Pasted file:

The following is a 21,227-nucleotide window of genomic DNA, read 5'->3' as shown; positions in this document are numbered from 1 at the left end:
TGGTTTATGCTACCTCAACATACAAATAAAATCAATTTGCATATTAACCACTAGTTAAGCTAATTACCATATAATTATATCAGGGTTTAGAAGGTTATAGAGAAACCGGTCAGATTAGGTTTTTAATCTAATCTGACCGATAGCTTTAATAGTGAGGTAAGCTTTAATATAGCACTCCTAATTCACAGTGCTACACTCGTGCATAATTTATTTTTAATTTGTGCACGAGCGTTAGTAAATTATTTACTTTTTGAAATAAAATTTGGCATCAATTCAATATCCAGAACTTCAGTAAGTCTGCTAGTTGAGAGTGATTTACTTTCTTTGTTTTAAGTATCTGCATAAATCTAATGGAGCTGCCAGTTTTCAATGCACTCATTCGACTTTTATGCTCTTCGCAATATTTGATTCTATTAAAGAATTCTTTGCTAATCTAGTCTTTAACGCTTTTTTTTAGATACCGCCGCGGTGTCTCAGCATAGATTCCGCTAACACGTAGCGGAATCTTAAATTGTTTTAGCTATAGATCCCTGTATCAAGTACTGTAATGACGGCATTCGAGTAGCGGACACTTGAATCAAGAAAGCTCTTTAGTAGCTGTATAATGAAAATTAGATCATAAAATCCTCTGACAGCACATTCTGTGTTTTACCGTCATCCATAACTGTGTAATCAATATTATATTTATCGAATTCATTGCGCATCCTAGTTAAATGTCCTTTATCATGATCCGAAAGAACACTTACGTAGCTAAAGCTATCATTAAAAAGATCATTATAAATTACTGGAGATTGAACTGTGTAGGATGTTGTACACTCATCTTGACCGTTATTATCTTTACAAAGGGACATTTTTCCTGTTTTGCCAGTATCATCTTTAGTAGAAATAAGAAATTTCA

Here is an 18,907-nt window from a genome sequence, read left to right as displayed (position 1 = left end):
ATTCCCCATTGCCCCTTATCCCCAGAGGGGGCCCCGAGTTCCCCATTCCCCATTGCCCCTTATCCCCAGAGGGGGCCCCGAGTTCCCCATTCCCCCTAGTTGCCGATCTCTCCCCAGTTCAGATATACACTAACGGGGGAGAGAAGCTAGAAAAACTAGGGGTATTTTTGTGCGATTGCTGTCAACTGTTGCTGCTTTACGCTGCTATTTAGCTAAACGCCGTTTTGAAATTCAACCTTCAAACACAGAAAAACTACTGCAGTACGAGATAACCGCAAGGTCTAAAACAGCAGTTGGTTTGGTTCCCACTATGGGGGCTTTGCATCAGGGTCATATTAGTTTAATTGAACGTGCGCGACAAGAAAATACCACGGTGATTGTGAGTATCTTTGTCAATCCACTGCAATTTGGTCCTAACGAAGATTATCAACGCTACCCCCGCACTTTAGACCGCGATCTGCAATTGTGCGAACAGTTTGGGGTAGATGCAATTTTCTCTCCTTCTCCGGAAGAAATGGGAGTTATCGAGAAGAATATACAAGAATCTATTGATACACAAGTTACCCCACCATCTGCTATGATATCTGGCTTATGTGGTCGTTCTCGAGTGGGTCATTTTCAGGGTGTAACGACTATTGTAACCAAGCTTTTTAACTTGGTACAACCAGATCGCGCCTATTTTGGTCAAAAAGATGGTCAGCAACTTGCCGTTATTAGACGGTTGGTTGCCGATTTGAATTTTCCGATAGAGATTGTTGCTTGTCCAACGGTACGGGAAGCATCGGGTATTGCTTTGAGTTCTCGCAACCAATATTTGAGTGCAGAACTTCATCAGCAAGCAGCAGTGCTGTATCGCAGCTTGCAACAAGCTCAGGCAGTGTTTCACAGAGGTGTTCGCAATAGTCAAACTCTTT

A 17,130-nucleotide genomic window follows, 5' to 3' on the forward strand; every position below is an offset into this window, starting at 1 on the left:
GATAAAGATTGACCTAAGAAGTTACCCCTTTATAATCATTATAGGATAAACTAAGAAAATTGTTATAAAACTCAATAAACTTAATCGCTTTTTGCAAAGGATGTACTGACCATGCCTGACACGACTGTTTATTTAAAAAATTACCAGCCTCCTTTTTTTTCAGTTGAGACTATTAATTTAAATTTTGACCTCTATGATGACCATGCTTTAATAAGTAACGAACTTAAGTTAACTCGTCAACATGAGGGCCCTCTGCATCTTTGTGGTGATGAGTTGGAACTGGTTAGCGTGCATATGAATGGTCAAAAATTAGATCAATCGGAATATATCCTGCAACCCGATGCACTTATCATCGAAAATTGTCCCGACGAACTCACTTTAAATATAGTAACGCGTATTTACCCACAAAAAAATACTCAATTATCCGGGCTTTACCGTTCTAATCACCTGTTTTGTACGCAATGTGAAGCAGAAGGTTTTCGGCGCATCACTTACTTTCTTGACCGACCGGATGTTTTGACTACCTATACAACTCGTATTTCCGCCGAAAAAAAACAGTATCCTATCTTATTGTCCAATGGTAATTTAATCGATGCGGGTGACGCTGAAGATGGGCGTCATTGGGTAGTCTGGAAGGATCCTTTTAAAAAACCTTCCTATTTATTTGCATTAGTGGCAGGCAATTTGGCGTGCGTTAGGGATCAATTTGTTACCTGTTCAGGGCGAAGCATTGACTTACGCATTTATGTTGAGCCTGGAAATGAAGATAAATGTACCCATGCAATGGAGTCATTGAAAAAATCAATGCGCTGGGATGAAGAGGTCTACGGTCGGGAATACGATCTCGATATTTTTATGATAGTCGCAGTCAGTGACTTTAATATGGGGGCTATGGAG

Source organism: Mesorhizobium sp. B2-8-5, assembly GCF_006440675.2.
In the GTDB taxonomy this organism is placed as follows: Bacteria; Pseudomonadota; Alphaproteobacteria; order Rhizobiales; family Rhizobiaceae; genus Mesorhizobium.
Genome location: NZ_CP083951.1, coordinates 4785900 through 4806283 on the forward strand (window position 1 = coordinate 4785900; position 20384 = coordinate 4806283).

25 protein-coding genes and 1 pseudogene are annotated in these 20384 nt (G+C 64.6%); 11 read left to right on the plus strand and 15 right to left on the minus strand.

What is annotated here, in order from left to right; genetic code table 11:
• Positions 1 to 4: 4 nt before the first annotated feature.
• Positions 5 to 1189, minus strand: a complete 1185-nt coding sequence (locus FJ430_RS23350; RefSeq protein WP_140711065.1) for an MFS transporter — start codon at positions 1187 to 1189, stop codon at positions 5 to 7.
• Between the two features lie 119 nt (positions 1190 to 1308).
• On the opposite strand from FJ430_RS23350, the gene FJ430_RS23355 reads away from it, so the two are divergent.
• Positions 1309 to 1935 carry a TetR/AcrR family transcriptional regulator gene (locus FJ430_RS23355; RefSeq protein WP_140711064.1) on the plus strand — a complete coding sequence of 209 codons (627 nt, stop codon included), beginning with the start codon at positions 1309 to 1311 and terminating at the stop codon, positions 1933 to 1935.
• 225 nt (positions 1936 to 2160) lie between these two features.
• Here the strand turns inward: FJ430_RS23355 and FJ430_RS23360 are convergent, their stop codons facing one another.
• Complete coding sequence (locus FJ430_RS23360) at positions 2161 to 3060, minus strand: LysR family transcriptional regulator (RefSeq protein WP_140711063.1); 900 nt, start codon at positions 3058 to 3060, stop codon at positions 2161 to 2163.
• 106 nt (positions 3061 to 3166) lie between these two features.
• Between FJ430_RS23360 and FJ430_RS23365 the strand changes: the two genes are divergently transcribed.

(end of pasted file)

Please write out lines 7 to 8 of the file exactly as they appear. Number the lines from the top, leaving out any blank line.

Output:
Source organism: Mesorhizobium sp. B2-8-5, assembly GCF_006440675.2.
In the GTDB taxonomy this organism is placed as follows: Bacteria; Pseudomonadota; Alphaproteobacteria; order Rhizobiales; family Rhizobiaceae; genus Mesorhizobium.